September 12, 2008
A Letter Better Left Unsent
The Iowa Supreme Court imposed a public reprimand of an attorney who had been retained in a shower installation project dispute. The client had installed shower tiles and his contractor refused to pay his bill due to an unrelated disagreement. Opposing counsel provided the lawyer with a warranty document that the client claimed was a forgery. The lawyer then wrote a letter to opposing counsel that threatened criminal charges and offered that the client would not to cooperate in a criminal investigation if he was paid in full. He also offered to destroy the allegedly forged document as part of the settlement. Opposing counsel sent the letter to the Disciplinary Board and as a result ethics charges were filed.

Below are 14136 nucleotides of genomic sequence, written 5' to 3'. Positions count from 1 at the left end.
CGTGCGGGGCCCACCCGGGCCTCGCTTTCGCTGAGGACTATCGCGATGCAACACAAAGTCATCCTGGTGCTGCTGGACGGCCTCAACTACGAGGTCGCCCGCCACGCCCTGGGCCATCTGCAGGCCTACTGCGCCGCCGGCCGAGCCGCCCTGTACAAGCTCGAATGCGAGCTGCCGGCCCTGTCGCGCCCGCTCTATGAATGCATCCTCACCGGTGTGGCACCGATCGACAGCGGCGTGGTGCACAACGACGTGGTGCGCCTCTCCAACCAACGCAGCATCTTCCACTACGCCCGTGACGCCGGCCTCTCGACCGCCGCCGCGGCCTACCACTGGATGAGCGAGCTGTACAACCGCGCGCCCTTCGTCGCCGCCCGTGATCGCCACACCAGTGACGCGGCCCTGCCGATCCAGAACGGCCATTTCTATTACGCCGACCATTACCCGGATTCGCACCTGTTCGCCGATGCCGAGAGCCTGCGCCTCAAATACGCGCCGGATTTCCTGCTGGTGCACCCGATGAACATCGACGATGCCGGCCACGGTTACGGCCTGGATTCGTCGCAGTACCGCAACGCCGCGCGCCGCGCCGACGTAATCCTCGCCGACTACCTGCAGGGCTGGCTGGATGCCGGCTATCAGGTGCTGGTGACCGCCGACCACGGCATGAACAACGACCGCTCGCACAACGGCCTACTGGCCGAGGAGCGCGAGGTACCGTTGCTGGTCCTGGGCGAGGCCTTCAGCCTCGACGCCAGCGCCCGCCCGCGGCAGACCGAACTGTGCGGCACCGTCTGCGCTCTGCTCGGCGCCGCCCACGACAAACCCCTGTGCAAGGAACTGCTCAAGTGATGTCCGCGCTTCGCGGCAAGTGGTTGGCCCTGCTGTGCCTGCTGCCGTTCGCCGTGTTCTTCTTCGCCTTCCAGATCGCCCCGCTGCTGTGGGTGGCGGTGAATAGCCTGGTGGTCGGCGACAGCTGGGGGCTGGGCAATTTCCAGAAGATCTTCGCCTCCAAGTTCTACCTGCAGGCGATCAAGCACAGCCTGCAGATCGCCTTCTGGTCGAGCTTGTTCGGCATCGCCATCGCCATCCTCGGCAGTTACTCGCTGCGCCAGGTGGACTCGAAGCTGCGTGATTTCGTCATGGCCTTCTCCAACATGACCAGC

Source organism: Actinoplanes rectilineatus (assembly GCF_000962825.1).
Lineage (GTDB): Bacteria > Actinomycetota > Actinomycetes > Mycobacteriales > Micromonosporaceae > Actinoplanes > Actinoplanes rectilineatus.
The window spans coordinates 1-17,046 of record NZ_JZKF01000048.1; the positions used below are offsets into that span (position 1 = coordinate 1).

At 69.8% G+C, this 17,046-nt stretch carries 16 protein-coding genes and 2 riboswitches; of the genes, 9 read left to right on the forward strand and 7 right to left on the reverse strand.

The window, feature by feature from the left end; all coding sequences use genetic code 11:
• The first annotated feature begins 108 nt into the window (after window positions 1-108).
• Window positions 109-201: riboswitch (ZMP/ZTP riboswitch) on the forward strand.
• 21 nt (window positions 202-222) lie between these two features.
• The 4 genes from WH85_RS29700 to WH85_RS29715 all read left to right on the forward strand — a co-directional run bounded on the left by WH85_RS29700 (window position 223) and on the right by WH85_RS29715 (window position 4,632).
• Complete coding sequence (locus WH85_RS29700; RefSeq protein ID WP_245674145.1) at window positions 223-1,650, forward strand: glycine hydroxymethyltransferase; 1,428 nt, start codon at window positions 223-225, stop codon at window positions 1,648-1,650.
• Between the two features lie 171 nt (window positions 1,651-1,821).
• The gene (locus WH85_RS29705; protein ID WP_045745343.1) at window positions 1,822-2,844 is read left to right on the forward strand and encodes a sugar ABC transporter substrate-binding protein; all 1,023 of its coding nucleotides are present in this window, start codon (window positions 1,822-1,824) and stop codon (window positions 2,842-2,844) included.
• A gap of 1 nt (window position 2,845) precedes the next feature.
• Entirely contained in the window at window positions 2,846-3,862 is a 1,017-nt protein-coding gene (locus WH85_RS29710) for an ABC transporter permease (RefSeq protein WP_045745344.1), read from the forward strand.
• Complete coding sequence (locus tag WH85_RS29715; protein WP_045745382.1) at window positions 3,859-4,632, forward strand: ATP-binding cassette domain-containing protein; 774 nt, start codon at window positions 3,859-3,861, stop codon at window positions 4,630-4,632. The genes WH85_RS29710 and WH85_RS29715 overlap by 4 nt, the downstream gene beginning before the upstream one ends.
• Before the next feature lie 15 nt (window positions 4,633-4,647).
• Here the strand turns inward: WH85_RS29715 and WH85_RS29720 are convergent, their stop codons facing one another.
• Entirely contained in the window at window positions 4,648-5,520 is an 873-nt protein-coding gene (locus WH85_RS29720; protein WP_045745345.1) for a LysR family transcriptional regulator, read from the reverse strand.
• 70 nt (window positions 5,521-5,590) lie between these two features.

The Grievance Commission found some of the charged violations and issued a private admonition, which was appealed to the court. The court found that the offer to destroy evidence was prejudicial to the administration of justice and adversely reflected on fitness to practice. The court concluded that admonition was insufficient but found "nothing in the record to suggest that the public would be at risk of further harm if we allowed [him] to continue to practice law." (Mike Frisch)
TrackBack URL for this entry:
Listed below are links to weblogs that reference A Letter Better Left Unsent: